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Production in offset printing allows us to reliably produce large runs for you. Using special colors (Pantone, HKS), we can guarantee consistent print results. Unlike most online print shops, we are able to offer all special colors in order to perfectly match your corporate identity.
Our diverse range of refining options allows for a vast number of ways to visually and haptically upgrade your product. Make it stand out with an eye-catching varnish. Give it that certain je ne sais quoi with foil laminations and embossings!
For individual advice on all your printing needs, please contact us at +49 30 / 48 48 23 23
- Suitable for large quantities
- From approx. 1000 copies
- varies from product to product
- Rounding Corners
- Dispersion Coating
- Relief Varnish
- Spot Varnish
- Cellophane Lamination
- Hot Foil Embossing
- Relief Embossing
- Deep Embossing
- Spot colours and special colours
- Dimensions > 32 cm x 45 cm
- Thick substrates of over 300g/m²
- Longer production runs
- No personalised printing possible
- Cost-intensive for small quantities
About Offset Printing
In offset printing, the image is transferred from a printing plate via a blanket cylinder onto the paper. New plates are needed for every page.
- How does offset printing work?
- When does offset printing make sense?
- What is possible in offset printing?
- Web offset
- Sheetfed offset
How does offset printing work?
“Offset” in this case means “to imprint” or “to impress”, indicating an indirect process (flat printing) in which the printing plate does not come into contact with the paper.
In offset printing, each colour has its own cylinder (its own printing unit), which is equipped with the appropriate printing plate. Usually, there are four such cylinders for standard colour printing: Cyan, Magenta, Yellow and Keycolour (Black), short CMYK. Special colors or protective coatings each require their own additional printing unit.
In the printing unit, the ink is passed onto the drum with the printing plate, which in turn leaves an inverted imprint on a rubber cylinder. The process of the ink transfer makes use of the fact that water and greasy inks repel each other. First, the printing plate is pre-treated in order for the ink to adhere to the lipophilic (fat-loving) surfaces. On the other areas (hydrophilic areas), it does not adhere and is repelled. Thus, you can control exactly where colour is applied and where not. Set in rotation, the rubber cylinder transfers the print-image onto the paper (substrate), which runs through the machine either in a web or in sheets.
When does offset printing make sense?
Offset printing, unlike digital printing, involves pre-printing costs. For each colour, a separate printing plate has to be created, there are set-up costs for the machine and it takes a certain amount of time until the print is colour-stable. When calculating a price, these pre-printing costs must be taken into account, which is why offset printing is more convenient for larger print runs. As a “rule of thumb”: It makes sense for runs beginning at about 1,000 copies – although this may vary from product to product.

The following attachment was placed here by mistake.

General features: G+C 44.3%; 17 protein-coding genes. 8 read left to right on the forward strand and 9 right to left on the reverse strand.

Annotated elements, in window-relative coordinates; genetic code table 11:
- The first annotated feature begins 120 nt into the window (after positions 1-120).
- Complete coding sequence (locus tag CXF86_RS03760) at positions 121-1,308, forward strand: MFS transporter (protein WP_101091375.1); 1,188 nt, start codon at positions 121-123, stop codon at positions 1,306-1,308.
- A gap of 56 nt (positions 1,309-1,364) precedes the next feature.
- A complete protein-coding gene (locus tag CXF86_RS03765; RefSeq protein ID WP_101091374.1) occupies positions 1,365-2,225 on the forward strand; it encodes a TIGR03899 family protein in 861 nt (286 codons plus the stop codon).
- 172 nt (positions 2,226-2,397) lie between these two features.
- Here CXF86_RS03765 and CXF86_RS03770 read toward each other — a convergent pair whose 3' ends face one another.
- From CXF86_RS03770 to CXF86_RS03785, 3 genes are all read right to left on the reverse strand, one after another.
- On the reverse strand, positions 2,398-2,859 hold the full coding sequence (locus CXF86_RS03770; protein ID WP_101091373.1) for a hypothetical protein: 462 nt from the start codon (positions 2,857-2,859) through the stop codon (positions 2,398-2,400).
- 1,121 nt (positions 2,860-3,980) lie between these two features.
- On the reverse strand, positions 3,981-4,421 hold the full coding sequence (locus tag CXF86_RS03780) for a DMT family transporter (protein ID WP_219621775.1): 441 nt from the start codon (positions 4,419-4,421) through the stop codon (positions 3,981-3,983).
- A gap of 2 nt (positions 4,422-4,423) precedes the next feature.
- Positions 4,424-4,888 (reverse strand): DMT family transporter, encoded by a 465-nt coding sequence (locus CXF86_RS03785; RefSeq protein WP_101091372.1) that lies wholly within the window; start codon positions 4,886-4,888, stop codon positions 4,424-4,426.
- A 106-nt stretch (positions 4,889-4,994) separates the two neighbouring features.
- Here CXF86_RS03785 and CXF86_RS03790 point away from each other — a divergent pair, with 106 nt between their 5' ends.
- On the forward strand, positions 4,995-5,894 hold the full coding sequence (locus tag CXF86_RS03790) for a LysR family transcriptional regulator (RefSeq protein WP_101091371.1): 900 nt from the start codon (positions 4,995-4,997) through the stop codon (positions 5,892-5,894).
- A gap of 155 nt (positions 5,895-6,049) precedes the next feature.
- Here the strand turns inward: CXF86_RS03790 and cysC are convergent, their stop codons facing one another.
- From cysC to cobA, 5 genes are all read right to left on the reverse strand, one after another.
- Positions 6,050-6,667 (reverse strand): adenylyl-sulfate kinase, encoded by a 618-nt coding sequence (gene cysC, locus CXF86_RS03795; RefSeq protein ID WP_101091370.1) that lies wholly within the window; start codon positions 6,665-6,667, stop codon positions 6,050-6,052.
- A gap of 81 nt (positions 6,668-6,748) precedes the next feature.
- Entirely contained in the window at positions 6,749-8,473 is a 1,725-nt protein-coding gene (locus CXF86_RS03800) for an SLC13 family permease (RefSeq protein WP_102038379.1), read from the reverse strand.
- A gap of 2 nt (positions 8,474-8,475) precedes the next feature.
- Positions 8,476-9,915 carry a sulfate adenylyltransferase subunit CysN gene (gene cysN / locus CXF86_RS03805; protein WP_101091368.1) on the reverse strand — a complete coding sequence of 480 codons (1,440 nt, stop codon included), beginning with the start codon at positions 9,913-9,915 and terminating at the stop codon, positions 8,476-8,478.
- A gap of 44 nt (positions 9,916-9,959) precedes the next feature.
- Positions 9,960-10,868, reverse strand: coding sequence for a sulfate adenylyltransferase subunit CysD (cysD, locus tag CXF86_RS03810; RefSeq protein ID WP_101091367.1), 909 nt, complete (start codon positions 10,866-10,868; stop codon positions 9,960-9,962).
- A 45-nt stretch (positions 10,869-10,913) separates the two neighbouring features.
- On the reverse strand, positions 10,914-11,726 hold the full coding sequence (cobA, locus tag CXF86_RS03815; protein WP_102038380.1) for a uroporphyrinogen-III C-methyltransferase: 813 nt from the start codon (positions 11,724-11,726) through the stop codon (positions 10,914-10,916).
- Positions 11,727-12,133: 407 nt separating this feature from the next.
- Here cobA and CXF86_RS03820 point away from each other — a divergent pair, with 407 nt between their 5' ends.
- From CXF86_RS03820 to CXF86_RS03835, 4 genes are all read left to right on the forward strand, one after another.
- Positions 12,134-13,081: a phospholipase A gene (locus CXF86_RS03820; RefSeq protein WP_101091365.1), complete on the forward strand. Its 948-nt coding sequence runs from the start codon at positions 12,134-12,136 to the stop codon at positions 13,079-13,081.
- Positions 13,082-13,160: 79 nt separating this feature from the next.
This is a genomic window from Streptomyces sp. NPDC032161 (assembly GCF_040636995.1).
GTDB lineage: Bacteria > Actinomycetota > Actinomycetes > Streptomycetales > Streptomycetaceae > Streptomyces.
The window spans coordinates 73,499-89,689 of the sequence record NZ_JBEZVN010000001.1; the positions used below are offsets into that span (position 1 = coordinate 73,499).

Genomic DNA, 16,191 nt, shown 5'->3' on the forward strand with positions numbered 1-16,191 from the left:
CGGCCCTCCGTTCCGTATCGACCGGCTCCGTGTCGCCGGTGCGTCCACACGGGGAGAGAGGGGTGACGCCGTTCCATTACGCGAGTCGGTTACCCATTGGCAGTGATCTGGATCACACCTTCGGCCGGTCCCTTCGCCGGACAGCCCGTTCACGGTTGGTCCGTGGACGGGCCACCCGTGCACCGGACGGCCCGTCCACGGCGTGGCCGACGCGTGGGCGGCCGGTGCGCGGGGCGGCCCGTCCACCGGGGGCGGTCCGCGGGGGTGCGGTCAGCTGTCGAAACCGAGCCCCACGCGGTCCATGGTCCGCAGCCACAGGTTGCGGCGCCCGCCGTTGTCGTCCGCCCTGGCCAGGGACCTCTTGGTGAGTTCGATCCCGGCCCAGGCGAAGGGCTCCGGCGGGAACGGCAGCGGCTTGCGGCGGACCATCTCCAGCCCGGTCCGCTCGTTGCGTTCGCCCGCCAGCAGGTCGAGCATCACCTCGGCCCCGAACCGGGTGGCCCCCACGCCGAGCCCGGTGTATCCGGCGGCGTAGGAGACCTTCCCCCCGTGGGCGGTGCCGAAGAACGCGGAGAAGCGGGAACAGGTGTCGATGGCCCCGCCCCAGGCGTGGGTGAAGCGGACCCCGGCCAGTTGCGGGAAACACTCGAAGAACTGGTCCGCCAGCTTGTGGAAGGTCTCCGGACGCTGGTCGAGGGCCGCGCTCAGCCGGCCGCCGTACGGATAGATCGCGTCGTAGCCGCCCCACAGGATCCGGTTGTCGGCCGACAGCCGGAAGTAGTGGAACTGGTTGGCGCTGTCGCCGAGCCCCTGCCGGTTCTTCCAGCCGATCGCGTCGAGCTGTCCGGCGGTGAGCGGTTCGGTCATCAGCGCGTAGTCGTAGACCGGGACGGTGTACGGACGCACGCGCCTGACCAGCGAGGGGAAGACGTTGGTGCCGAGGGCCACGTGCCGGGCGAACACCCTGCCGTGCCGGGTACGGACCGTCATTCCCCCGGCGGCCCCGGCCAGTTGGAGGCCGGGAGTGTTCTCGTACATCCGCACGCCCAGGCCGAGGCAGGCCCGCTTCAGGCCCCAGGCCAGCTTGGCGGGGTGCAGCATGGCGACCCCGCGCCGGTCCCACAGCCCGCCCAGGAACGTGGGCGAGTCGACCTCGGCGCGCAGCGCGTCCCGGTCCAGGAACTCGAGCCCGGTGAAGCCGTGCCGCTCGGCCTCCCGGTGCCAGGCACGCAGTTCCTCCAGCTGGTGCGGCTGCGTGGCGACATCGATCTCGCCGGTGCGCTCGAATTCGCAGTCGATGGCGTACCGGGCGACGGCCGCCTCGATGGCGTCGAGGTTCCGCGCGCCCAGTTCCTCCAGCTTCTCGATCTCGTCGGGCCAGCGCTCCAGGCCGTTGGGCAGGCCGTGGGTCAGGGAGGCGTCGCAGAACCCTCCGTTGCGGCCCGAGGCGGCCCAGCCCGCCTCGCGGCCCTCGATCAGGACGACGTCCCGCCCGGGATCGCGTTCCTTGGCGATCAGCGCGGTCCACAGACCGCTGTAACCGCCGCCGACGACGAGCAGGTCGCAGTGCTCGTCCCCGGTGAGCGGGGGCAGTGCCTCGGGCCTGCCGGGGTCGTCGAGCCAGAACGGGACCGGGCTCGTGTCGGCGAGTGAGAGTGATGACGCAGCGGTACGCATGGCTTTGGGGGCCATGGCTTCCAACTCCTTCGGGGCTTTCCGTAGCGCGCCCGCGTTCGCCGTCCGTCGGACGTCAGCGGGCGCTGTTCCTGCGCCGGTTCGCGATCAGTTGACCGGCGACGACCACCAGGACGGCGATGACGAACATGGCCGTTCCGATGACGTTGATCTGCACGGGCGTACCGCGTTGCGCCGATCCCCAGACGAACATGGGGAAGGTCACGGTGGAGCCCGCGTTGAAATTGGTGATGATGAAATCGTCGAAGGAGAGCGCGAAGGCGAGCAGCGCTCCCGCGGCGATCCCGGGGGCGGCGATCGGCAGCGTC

What is possible in offset printing?
Although a wide range of materials, spot colors and finishing options can be employed in offset printing, each set of printing plates can only produce one single image at a time (but any number of copies). Therefore, this method is only suitable for identical prints. Personalised content (in image or text) must consequently be produced in digital printing. It may however be useful to combine both methods.
Essentially, two methods can be distinguished in offset printing: sheetfed offset and web offset. Which of those methods make sense for a job basically depends on the desired overall quantity.
For very large runs (“rule of thumb”: from 50,000 upwards), web offset is usually the method of choice. As the name implies, paper webs come from “endless” rolls. Both sides are printed on in a single run. The machine folds and cuts the resulting strands inline. However, web offset has limitations regarding the variety of materials, product dimensions and finishing options. Its main advantage lies in very low production costs for products such as newspaper supplements, magazines, brochures or leaflets – in high volumes.
For medium runs, sheetfed offset is the most common printing method. Here, pre-cut paper sheets (usually in standard format 70x100 cm) are being processed in a planographic printing process. A wide variety of different substrates (with weights up to approx. 350g/sqm) can be used. Special colors (Pantone, HKS) and varnish are easy to add. Further processing steps such as grooving, perforating or slitting can be carried out inline in the printing process after the appropriate set-up. All possible finishing options are available post printing as the product finds its final form (e.g. a silk-touch saddle-stitch brochure or an eye-catching die-cut folder).